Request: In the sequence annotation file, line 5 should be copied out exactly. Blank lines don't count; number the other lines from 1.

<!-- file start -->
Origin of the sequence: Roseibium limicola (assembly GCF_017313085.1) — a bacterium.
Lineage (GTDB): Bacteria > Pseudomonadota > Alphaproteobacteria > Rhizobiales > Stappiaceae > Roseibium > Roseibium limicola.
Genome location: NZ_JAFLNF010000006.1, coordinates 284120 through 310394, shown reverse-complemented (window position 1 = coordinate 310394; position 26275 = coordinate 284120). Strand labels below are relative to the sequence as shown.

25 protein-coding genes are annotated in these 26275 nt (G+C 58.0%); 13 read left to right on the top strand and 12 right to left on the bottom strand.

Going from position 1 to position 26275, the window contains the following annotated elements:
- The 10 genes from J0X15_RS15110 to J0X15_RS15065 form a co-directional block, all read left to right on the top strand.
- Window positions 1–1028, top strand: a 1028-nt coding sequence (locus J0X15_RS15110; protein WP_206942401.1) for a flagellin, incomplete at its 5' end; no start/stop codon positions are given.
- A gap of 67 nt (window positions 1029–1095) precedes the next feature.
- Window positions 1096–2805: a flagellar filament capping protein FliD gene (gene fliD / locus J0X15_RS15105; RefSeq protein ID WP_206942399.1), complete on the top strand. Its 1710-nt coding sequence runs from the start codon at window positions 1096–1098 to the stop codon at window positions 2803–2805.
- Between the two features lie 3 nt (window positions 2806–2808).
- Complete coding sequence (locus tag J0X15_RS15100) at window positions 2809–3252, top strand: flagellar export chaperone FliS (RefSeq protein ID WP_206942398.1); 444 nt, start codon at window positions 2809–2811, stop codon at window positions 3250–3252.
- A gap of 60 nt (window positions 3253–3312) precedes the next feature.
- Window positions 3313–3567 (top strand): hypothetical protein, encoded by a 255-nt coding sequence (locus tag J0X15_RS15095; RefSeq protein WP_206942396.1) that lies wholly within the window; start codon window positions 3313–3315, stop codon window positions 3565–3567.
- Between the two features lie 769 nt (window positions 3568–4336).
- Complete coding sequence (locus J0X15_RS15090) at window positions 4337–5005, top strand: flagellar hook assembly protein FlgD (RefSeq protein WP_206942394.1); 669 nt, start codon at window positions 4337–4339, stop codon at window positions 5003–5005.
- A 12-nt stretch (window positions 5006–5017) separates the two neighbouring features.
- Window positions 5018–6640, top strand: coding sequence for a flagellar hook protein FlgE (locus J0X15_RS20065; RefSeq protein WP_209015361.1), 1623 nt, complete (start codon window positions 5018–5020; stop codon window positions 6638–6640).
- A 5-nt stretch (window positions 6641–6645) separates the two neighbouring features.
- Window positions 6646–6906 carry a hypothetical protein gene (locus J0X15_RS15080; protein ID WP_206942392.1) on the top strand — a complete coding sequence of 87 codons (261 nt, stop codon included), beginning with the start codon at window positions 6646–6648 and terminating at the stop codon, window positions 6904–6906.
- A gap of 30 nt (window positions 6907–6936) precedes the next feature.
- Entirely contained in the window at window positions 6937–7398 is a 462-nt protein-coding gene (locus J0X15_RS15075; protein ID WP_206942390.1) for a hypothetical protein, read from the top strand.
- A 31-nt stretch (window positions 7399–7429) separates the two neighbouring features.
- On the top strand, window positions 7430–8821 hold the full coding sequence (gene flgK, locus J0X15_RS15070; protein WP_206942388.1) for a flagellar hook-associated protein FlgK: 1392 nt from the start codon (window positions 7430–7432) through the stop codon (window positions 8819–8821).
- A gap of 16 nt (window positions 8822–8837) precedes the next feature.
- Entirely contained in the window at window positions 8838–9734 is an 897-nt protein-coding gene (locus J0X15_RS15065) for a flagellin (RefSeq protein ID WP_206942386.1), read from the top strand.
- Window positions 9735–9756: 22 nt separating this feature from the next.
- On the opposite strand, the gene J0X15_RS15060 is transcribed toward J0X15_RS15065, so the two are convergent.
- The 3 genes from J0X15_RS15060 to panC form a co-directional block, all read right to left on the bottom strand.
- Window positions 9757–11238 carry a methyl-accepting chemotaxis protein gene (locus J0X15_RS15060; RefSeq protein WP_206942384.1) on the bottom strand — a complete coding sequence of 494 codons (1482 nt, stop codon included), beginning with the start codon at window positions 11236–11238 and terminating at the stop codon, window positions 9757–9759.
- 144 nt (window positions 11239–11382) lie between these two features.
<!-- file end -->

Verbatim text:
Going from position 1 to position 26275, the window contains the following annotated elements: